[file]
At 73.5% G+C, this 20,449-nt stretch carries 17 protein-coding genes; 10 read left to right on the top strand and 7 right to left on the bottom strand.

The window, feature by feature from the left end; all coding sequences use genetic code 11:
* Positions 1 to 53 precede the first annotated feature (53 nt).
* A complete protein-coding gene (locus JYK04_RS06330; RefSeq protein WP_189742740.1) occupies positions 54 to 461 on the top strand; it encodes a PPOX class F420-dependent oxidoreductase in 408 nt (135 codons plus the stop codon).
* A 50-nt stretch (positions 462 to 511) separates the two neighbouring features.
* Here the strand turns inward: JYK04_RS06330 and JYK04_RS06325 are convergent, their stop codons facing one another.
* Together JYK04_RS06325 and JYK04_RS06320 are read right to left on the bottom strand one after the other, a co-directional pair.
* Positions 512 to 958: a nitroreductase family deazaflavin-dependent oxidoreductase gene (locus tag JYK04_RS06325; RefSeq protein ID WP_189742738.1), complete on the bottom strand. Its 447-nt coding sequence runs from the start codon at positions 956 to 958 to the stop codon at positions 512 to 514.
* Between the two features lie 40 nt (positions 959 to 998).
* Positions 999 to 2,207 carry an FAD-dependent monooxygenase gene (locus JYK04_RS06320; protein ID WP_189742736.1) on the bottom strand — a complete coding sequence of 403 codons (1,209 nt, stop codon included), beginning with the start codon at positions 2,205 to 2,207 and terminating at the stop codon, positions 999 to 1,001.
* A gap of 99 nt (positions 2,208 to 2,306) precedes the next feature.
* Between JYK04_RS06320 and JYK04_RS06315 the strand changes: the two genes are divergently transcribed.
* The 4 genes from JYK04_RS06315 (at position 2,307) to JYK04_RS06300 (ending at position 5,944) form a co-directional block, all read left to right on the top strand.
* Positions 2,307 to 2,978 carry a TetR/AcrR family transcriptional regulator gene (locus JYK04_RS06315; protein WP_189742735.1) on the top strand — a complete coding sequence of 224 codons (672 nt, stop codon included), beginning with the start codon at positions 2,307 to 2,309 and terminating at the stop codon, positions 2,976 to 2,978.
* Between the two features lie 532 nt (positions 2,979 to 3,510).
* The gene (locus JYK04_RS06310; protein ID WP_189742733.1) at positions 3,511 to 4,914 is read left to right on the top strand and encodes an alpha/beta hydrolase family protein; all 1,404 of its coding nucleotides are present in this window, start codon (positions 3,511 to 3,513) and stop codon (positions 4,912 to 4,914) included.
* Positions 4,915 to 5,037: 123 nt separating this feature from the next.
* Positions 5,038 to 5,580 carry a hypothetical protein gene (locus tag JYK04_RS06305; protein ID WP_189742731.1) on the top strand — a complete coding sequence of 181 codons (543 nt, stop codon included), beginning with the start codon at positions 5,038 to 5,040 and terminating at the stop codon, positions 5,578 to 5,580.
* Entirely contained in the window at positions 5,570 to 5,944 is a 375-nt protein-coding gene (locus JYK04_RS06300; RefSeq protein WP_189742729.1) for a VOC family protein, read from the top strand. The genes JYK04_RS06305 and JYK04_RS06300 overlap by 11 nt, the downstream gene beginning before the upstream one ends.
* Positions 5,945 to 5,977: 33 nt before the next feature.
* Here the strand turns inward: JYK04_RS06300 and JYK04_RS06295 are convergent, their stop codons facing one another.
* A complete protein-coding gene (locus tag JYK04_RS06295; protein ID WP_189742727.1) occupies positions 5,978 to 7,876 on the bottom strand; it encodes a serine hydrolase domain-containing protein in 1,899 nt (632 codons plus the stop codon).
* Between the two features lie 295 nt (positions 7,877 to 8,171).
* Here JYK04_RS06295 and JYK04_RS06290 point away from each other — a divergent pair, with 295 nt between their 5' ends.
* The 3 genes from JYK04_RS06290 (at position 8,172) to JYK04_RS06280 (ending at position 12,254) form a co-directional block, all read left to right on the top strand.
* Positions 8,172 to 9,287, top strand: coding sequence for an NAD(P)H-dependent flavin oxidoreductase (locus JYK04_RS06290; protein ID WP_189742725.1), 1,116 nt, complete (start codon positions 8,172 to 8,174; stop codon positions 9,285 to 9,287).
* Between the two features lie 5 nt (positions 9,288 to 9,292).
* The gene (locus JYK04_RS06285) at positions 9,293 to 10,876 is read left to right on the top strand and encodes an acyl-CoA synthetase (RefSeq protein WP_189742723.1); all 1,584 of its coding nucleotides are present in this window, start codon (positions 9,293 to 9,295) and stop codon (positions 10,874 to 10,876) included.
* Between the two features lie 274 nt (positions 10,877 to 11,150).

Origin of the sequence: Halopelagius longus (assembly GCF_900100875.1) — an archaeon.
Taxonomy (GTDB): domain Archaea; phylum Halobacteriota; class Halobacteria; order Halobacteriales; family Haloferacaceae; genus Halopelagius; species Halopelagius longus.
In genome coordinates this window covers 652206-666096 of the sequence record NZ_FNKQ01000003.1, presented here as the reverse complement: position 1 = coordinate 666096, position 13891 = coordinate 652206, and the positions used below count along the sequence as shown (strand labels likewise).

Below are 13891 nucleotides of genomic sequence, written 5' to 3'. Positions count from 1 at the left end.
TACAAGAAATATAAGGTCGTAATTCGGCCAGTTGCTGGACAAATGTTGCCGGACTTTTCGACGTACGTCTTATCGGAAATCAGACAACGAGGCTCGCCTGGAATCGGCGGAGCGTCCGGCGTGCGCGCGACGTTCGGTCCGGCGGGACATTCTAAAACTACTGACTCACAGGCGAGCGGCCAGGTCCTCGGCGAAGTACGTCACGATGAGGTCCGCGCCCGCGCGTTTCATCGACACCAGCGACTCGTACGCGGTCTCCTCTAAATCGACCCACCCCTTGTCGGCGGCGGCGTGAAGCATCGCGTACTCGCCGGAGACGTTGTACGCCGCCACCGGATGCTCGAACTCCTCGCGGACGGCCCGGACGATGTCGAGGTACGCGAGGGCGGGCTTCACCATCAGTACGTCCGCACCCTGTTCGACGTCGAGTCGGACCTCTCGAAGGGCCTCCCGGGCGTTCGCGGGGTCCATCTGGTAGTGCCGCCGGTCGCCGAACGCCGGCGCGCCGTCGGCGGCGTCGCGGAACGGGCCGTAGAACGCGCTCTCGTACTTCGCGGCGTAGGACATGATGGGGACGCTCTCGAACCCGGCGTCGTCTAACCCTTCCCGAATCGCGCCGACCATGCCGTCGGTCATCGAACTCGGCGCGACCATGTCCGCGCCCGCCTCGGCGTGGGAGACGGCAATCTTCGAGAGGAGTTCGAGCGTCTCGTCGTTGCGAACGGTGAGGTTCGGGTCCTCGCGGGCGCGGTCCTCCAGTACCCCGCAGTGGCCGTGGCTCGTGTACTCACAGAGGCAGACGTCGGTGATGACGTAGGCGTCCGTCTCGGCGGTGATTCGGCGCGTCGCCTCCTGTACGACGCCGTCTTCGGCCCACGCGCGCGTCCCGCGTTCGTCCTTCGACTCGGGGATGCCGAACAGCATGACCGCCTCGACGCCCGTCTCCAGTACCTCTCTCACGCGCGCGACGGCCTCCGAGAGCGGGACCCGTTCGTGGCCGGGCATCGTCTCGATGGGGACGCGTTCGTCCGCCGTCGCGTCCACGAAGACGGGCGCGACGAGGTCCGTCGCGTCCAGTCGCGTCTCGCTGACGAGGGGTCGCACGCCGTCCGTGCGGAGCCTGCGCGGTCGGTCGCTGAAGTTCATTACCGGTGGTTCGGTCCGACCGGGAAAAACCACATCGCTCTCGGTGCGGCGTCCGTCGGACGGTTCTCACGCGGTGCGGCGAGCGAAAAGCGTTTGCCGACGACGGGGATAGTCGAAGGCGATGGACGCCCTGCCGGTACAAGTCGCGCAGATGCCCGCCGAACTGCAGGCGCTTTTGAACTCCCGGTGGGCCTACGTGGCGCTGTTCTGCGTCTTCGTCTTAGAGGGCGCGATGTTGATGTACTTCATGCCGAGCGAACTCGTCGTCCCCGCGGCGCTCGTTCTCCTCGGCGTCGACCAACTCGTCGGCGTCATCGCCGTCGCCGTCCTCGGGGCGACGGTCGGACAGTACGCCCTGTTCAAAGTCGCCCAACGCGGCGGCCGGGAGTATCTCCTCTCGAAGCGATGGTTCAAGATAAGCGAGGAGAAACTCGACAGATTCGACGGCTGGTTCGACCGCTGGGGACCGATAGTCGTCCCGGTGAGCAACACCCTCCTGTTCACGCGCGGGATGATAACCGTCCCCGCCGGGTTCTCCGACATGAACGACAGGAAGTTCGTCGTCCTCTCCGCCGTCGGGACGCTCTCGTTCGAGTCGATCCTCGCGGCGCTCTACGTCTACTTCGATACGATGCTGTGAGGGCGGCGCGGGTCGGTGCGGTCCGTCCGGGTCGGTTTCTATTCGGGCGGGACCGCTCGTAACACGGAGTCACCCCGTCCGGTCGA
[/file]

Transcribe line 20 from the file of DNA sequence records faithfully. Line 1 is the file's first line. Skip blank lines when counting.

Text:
* Positions 5,945 to 5,977: 33 nt before the next feature.